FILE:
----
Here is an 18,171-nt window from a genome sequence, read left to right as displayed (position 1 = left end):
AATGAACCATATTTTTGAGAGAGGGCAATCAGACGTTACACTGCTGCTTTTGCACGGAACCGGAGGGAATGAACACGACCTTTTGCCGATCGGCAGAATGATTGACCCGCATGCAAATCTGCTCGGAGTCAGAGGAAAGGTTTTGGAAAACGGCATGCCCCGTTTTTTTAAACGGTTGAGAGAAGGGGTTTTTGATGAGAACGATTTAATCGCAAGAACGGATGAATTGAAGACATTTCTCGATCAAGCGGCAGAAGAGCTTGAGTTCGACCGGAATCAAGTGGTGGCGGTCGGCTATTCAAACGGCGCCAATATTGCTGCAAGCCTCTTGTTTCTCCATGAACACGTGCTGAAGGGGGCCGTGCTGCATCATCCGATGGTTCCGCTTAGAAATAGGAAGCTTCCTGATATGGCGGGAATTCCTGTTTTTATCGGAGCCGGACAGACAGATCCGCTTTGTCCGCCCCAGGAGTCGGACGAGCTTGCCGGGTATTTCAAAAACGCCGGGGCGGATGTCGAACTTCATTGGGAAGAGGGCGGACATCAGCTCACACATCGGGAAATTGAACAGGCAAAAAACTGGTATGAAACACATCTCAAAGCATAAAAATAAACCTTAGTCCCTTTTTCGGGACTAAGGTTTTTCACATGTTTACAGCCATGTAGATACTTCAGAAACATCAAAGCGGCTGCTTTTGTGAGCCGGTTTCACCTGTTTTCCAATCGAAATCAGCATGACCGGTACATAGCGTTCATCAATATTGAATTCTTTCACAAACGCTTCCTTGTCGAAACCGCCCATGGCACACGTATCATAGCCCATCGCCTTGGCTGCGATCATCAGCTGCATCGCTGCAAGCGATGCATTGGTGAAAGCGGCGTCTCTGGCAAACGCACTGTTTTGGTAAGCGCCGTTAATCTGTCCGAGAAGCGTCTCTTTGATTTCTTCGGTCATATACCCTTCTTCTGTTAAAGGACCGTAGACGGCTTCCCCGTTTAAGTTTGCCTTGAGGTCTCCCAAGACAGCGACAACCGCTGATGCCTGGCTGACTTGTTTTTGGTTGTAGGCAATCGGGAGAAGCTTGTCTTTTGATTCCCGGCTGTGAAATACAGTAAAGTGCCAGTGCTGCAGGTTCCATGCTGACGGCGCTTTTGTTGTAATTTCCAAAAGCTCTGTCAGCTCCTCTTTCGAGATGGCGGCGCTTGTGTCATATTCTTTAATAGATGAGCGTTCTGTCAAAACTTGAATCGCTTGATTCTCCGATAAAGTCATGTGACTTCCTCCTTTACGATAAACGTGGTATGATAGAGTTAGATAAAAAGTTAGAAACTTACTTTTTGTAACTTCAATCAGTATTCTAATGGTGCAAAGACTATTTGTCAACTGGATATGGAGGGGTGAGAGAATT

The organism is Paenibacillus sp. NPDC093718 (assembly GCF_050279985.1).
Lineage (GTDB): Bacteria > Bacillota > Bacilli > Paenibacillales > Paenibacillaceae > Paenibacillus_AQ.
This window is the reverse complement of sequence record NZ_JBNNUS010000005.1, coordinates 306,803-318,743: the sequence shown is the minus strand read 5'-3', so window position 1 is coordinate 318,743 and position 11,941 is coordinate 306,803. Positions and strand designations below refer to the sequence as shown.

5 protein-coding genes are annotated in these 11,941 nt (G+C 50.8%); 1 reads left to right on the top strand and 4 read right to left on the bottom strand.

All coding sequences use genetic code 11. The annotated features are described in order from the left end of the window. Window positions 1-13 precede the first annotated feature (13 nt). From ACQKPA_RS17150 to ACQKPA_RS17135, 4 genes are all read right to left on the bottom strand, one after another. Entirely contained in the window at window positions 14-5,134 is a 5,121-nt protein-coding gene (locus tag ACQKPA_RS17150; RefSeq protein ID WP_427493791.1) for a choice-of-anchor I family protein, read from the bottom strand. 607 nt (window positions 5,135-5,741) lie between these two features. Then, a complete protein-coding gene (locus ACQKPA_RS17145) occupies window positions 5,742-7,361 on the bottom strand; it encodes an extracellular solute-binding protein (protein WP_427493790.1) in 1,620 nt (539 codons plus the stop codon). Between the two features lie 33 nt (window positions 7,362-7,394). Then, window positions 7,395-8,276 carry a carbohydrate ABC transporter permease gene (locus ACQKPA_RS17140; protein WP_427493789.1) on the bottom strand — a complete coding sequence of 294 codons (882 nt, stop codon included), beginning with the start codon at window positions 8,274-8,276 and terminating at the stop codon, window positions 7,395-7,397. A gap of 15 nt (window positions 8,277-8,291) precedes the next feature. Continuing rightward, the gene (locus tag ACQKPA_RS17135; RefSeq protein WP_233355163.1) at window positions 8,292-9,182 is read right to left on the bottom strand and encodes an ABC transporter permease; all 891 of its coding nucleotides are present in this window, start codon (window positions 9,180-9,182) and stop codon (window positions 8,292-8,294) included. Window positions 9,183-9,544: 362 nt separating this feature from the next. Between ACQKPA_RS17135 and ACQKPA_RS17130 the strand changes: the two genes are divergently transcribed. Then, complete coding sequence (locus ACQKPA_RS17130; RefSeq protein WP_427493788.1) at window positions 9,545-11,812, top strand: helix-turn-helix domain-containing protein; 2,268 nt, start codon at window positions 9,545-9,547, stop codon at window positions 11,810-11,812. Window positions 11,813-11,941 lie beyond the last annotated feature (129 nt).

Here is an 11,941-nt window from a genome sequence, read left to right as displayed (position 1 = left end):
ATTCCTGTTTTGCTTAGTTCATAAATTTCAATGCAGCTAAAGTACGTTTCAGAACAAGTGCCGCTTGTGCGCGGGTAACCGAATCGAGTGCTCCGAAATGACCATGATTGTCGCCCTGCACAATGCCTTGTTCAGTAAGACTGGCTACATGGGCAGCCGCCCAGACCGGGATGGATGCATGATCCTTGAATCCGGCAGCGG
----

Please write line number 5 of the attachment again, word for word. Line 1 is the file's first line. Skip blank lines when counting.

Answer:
This window is the reverse complement of sequence record NZ_JBNNUS010000005.1, coordinates 306,803-318,743: the sequence shown is the minus strand read 5'-3', so window position 1 is coordinate 318,743 and position 11,941 is coordinate 306,803. Positions and strand designations below refer to the sequence as shown.